Raise your hand if you’ve ever been on or in the open water of a sea. What’s that? How far? Thirty feet offshore. That’s all. Been 30 feet offshore?
Last month I had the joy of going to the Alabama beach with my Grandmother, sisters and oldest cousins. It was a wonderful trip and everyone had plenty of opportunity to get some sun on the sand or bob up and down in the surf. I spent about five hours in the water, enjoying the Gulf of Mexico’s warmth and trying to time my jumps with the incoming waves so I wouldn’t drown. The farther I wandered offshore the more difficult it was to stay above the waterline. The more I struggled to stay afloat, the farther away from my beach entry the tide carried me. At one point, my cousin Bobby and I found ourselves about 30 feet off course, gradually and innocuously pushed sideways by the pounding surf.
You see, the tide wasn’t moving directly towards the beach, though it was hard to tell from the shore. No, the tide was moving diagonally. In its deception, it carried every swimmer off course without alerting us to this fact. Waves can be dangerous. Add in rip tides and jellyfish and it’s a wonder anyone gets in the water at all! But we almost all do.
“For certain men … have secretly slipped in among you. These men are … clouds without rain, blown along by the wind; autumn trees, without fruit and uprooted — twice dead. They are wild waves of the sea, foaming up their shame; wandering stars, for whom blackest darkness has been reserved forever.” (Jude 3, 12-13)
“We are no longer to be children, tossed here and there by waves and carried about by every wind of doctrine, by the trickery of men, by craftiness in deceitful scheming; Instead, speaking the truth in love, we will in all things grow up into him who is the Head, that is, Christ.” (Eph 4:14-15)
As a Christian, waves can be dangerous as well. We’re not talking physical waves this time but spiritual and emotional waves. Philosophic waves. Scientific waves. Waves that sweep our imaginations and emotions off their feet and carry them in directions that seem to be straight and true but really are deceiving. Both Jude and Paul warned their readers about waves. Jude said that some men had infiltrated the community of believers and were carrying away good Christians with their false teachings and craftiness. These men are doomed, Jude writes, and add nothing beneficial to the Body of Christ by their words.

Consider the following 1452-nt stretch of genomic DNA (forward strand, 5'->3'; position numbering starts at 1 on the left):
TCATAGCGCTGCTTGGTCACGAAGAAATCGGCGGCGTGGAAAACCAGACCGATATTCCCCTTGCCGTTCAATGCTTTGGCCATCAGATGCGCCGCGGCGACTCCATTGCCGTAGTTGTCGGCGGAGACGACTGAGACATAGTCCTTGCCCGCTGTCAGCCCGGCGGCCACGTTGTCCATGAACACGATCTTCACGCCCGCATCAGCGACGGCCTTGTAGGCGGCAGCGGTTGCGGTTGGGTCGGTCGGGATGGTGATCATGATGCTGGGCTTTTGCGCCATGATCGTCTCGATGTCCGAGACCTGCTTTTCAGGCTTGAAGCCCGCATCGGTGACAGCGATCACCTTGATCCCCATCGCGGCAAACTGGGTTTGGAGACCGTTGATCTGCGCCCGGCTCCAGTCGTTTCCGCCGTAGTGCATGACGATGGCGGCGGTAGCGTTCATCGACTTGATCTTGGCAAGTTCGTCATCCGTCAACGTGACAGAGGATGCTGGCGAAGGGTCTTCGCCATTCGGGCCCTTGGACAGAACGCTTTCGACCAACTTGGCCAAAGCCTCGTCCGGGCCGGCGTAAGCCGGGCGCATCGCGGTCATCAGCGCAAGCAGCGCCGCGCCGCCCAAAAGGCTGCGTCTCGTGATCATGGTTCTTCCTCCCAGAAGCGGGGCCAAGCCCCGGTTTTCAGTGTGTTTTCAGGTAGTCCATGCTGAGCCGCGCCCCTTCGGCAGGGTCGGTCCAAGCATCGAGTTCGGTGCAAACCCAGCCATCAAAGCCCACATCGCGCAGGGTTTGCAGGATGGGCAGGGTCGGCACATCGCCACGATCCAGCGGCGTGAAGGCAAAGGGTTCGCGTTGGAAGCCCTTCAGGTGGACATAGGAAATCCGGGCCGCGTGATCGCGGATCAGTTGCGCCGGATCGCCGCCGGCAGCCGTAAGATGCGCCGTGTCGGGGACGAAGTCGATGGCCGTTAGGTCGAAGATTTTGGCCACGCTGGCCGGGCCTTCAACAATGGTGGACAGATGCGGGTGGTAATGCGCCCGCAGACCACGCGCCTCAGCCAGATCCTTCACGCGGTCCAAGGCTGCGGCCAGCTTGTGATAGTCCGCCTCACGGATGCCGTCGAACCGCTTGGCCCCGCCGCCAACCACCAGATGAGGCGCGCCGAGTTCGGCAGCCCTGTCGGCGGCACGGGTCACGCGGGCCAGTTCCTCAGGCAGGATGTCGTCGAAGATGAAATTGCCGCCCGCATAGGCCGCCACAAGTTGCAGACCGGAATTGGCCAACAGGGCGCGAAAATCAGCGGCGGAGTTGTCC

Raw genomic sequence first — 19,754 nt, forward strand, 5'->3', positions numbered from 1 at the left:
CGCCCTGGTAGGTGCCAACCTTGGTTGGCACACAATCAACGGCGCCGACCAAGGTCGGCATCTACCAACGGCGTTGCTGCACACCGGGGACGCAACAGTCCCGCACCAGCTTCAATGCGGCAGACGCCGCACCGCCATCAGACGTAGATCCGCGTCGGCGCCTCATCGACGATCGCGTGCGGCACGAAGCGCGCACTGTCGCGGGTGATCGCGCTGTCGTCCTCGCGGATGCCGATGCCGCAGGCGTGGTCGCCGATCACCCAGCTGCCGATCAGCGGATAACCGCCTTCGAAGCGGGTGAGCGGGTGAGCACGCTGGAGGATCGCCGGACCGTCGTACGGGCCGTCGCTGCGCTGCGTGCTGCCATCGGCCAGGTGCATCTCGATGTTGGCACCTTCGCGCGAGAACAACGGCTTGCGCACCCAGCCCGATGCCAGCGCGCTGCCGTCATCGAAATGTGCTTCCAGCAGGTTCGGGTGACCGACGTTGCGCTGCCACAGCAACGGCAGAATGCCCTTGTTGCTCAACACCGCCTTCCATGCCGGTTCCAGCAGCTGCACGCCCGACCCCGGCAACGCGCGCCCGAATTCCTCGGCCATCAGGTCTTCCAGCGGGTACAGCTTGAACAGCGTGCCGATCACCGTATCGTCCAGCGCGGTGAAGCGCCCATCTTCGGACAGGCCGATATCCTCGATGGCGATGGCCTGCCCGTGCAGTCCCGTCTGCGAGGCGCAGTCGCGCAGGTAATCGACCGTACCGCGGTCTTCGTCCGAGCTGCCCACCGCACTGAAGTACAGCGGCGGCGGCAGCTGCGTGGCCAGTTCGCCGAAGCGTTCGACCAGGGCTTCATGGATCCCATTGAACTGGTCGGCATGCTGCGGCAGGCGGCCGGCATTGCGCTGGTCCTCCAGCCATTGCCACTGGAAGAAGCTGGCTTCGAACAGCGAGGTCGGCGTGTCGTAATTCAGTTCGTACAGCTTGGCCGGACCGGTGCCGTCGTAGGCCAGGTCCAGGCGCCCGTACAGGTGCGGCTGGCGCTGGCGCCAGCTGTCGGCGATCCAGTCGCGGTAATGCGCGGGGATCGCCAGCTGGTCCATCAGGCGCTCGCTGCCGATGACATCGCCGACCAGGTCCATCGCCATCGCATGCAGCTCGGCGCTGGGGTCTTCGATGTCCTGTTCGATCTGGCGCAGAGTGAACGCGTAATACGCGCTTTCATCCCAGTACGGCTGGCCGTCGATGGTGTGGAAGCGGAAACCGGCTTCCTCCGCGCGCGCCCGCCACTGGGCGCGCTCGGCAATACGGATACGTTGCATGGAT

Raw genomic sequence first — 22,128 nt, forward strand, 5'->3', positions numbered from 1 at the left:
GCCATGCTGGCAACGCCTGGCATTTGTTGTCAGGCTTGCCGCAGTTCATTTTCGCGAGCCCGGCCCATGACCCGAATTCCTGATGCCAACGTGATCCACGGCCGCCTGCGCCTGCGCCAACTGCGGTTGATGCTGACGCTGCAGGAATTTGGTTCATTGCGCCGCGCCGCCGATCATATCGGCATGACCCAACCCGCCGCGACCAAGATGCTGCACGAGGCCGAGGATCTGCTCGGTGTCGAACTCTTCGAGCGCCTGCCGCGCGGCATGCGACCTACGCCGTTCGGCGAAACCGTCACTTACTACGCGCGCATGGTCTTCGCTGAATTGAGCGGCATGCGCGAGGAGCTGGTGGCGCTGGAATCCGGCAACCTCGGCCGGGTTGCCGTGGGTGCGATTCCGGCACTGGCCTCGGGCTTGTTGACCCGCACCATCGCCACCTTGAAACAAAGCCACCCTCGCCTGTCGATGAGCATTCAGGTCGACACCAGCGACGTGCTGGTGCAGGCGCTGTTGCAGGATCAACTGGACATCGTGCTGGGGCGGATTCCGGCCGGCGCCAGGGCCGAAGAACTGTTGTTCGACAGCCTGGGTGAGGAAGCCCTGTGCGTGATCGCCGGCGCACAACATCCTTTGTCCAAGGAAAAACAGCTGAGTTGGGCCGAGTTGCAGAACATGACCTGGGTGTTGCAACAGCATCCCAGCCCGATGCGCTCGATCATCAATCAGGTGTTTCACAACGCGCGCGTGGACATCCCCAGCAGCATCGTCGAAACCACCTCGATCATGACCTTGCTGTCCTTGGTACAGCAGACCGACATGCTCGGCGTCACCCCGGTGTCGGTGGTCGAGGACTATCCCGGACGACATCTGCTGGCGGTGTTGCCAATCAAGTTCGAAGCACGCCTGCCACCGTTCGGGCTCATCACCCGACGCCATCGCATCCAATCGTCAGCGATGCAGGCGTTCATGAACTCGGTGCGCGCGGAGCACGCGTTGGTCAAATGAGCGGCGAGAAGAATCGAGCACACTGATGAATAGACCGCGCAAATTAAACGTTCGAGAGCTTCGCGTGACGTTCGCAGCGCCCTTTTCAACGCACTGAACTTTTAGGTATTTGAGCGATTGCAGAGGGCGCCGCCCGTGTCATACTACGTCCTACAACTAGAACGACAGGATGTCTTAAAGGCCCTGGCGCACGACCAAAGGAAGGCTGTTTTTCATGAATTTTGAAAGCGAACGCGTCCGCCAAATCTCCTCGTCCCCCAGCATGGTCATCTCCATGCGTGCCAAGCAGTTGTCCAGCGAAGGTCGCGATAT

Paul writes that we shouldn’t be carried away by the waves of doctrinal disputes, trickery, scheming and the like. In 1 Timothy 1 he adds to the list intellectual and genealogical arguments, like myths and controversies. They seem to be good waves, headed for shore true and certain, but instead carry a believer away from the truth and, even worse, distort the truth to make it sound right. But it’s not. By the time someone on shore spots the wave-battered Christian, they have been carries off course and are struggling for air.
What’s our answer to the wave issue? Speak the truth — in love — and grow up in the image of Jesus Christ. In other words, focus on your walk with the Lord and how you can be a better disciple of His, ignoring controversies and myths and emotional waves. A more appropriate way to say this is: If you’re gonna get into the water, better make sure your feet are firm on the sand beneath. Don’t leave the sand unless you’re coming out of the water.
How do you avoid getting carried away? By practicing what you’ve been taught. Is Facebook tripping you up? Stop checking it 10 times a day. If you see a political opinion or theological argument, don’t click the link to follow it. If you get upset at the radio preacher or the TV guy or, whatever, then stop listening, don’t watch and instead open up God’s word and start reading (preferably someplace other than Job, Leviticus, Lamentations or Ezekiel, OK?). Seek to follow Jesus. To become like Him, to act like Him, to bless like Him, to endure shame and ridicule like Him, to… take up your cross and follow Him.
In fact, if you don’t think you can handle the waves, it’s probably best to stay out of the water.
With love and grace,